Homes sold at a loss, numbers not seen since 2016, but this booming alternative is open to anyone

By | September 13, 2023

The glory days of real estate investors buying and selling homes for quick profits appear to have hit a snag. Investors appear to be losing about one in seven homes they sell.

In some U.S. cities, skyrocketing home prices and high mortgage rates have decreased homebuyer demand, forcing investors to sell homes at a loss. A recent report from Redfin reveals that investors lost money on approximately 13.5% of homes sold in March, while only 4.8% of total U.S. homes were sold at a loss.

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February real estate numbers

This comes after a terrible month of February, in which real estate investors suffered losses on 14.5% of homes sold – the highest rate since 2016 and a far cry from the record monthly low of 2.8% in May 2022. Investors Realtors purchased 48.6% fewer homes than the previous year as high interest rates, falling rents and home values ​​dented potential profits.

The decline marks the largest annual decline on record, surpassing Redfin’s 40.7% decline in overall home purchases in major metros. While these statistics dispel the notion that buying and selling real estate guarantees substantial profits, it’s worth noting that investors still enjoy a relatively strong position overall.

Now the question arises: where are houses most likely to be sold at a loss? According to Redfin, real estate investors are most likely to suffer losses in markets that have seen the largest home price increases during the pandemic. To determine this, the report examined data from 40 of the most populous metropolitan areas in the United States.

Profitability has been hampered by high mortgage rates, which have increased the burden of monthly payments for typical homebuyers. As a result, slowing demand for home purchases has led to lower sales prices, resulting in an increase in the share of investor-owned homes sold at a loss.

Most affected markets

At the time of the report, the hardest-hit market was Phoenix, where just over 30% of homes sold by investors had suffered losses. Las Vegas follows closely, 28%; Jacksonville, Florida, 20.9%; Sacramento, California, 20.2%; and Charlotte, North Carolina, 17.4%.

Van Welborn, a Redfin agent in Phoenix, shared an example. “I recently showed one of my buyers a three-bedroom single-family home in Glendale that was listed for sale by an investor. My client ended up finding another home he liked better, and the investor ended up losing about $20,000. The investor purchased the home for $450,000 and sold it for $480,000, but put $50,000 into it. The home also sold below the list price of $550,000 after sitting on the market for nearly four months.

On the other hand, investors are less likely to face losses in affordable areas where home prices have not seen such dramatic increases during the pandemic. Some South Florida markets have shown more resilience.

For example, in March, only 1.7% of homes sold by investors in Virginia Beach, Virginia, resulted in losses, a significant difference compared to Phoenix. Following Virginia Beach were West Palm Beach, Florida, 2.4%; Miami, 2.5%; Fort Lauderdale, Florida, 2.5%; and Warren, Michigan, 2.6%.

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Why don’t investors wait to sell until the real estate market recovers? According to Redfin senior economist Sheharyar Bokhari, many Long-term investors who rent out their properties are doing just that. But for many flippers, especially those who have made recent purchases, waiting it out isn’t financially feasible.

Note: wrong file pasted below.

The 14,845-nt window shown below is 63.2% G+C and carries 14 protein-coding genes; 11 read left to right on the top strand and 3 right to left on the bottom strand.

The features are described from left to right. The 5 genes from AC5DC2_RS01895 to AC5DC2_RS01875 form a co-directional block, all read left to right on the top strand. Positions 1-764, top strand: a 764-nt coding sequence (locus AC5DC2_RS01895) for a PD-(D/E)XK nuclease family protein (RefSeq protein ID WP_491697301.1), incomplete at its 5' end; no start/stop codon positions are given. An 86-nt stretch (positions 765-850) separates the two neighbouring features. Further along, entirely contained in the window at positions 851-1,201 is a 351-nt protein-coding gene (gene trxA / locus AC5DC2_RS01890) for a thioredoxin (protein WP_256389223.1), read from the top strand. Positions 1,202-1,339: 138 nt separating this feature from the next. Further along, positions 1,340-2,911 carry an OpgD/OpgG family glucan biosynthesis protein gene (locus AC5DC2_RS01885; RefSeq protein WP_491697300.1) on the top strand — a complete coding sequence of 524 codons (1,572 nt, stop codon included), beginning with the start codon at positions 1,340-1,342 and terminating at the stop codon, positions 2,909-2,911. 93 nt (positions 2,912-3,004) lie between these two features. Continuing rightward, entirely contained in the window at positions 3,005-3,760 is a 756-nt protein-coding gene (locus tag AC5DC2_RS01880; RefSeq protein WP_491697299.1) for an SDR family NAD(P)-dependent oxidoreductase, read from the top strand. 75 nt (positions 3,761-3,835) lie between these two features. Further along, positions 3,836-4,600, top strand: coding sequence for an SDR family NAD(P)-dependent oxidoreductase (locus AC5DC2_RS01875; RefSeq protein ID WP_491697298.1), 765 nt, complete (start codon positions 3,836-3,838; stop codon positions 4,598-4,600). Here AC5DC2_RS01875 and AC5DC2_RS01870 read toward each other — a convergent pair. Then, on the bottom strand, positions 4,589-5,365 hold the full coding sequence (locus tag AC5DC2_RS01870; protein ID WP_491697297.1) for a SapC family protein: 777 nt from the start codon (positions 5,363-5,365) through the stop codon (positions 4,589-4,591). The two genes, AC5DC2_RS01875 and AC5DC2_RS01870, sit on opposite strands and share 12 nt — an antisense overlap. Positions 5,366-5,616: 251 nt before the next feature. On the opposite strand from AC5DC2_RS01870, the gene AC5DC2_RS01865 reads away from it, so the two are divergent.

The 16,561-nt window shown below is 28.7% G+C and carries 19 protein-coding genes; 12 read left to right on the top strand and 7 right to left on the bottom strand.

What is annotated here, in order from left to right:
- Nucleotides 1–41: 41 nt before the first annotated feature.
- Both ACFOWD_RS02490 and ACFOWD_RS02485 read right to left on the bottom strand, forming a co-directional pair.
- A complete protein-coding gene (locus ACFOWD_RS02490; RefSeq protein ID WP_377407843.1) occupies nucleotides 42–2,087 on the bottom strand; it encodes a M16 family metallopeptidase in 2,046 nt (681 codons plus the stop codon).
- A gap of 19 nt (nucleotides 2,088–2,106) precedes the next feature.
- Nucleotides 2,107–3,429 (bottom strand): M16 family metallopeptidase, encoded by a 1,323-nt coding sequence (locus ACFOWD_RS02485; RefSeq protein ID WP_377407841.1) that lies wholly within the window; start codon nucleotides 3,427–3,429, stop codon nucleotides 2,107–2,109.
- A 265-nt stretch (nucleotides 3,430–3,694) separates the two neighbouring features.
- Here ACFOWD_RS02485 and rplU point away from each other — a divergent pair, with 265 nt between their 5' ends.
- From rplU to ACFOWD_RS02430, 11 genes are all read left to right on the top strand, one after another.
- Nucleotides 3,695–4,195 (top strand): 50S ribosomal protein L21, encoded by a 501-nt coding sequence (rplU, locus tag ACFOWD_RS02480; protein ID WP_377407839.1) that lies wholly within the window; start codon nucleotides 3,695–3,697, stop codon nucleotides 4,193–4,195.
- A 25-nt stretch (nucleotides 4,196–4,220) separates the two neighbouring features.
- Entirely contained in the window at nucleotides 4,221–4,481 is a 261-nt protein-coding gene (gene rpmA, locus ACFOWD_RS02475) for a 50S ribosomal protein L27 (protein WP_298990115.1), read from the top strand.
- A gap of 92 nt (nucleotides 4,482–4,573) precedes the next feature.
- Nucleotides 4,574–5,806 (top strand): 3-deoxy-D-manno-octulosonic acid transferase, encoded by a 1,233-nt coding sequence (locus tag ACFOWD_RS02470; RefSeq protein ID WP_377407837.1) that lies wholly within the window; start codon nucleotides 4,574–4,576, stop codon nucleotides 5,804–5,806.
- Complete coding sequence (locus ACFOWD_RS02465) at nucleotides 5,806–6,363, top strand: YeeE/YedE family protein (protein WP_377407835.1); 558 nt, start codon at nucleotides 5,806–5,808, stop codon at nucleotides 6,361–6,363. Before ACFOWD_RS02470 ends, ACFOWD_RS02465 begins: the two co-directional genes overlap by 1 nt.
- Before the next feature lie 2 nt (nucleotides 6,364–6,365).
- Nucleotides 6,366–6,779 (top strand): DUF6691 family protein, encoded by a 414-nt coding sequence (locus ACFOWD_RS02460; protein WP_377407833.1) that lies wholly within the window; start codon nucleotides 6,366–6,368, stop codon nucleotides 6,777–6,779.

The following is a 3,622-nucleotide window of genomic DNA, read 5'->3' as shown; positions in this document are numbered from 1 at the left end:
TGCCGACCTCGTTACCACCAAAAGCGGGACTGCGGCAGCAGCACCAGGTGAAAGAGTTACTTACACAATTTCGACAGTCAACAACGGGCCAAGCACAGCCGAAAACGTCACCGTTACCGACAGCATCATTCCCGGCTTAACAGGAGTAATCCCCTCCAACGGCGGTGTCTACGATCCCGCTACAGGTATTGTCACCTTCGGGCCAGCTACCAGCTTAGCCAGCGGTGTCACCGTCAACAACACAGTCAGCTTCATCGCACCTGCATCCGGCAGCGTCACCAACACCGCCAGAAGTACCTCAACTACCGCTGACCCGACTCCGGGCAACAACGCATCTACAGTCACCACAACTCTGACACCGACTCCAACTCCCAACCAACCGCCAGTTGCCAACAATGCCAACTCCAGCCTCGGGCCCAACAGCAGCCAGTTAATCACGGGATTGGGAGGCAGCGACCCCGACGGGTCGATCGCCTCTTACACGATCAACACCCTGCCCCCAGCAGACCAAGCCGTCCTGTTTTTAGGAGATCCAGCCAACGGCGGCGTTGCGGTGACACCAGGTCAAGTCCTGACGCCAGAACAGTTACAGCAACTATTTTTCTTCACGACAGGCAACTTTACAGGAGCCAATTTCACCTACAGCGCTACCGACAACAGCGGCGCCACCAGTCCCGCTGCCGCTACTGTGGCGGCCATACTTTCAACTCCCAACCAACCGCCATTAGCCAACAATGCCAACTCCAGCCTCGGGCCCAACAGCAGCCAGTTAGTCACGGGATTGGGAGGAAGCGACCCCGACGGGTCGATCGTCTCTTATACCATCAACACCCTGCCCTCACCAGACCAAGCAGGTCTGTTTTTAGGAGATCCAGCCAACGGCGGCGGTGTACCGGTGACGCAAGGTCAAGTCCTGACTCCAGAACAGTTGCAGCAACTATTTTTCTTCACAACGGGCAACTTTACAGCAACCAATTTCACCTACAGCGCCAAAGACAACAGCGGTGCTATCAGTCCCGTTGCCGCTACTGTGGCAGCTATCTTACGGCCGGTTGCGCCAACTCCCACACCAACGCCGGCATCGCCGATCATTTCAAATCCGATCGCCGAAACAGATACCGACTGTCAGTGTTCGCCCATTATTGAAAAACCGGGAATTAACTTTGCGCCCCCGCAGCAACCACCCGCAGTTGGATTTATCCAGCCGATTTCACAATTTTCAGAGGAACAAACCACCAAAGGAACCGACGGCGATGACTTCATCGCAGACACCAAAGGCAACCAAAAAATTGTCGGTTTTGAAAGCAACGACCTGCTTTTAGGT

According to Redfin, about 1 in 5 homes sold by Home Flippers reported losses in March.

“Maintaining non-income producing homes can be expensive because the owner is burdened with property taxes, along with operating costs and monthly mortgage payments in some cases,” Bokhari said. “Many short-term investors also choose to sell because they know prices may have more room to fall and they want to cut their losses.”

While the number of investor-owned homes being sold at a loss is currently high, it is important to remember that many real estate investors – both large corporations and individual investors – continue to make money from buying and selling homes, even in times of cooling markets. real estate markets.

According to Redfin data, the typical investor sold a home in March for 45.9% ($145,714) more than the purchase price. But these earnings are down from 55.3% ($173,458) a year earlier and a peak of 67.9% ($199,274) in June 2022.

Amid concerns of a further slowdown in the economy and home prices, which could present additional challenges for residential real estate investors, it is worth exploring alternative avenues for participating in the real estate market. If buying and selling homes is currently out of the question, consider alternative approaches.

Holiday houses

Some real estate experts believe that vacation rentals offer the fastest way to make money in today’s real estate market. In 2023, as Americans opt for longer, more luxurious vacations, investing in vacation rentals makes sense when you consider all factors. And the best part? Anyone can get started with just $100.

Jurny, the first artificial intelligence (AI)-enabled hospitality platform, is revolutionizing the short-term rental industry. It reported an incredible 100% increase in daily active users since the launch of JurnyOS 2.0 last month. This cutting-edge operating system, based on GPT-4 and equipped with dynamic artificial intelligence tools, takes care of all the heavy lifting for property managers. From simplifying operations to improving guest experiences, Jurny’s all-in-one solution streamlines and automates every aspect of managing short-term rental properties around the world. Anyone can invest in Jurny for a limited period.

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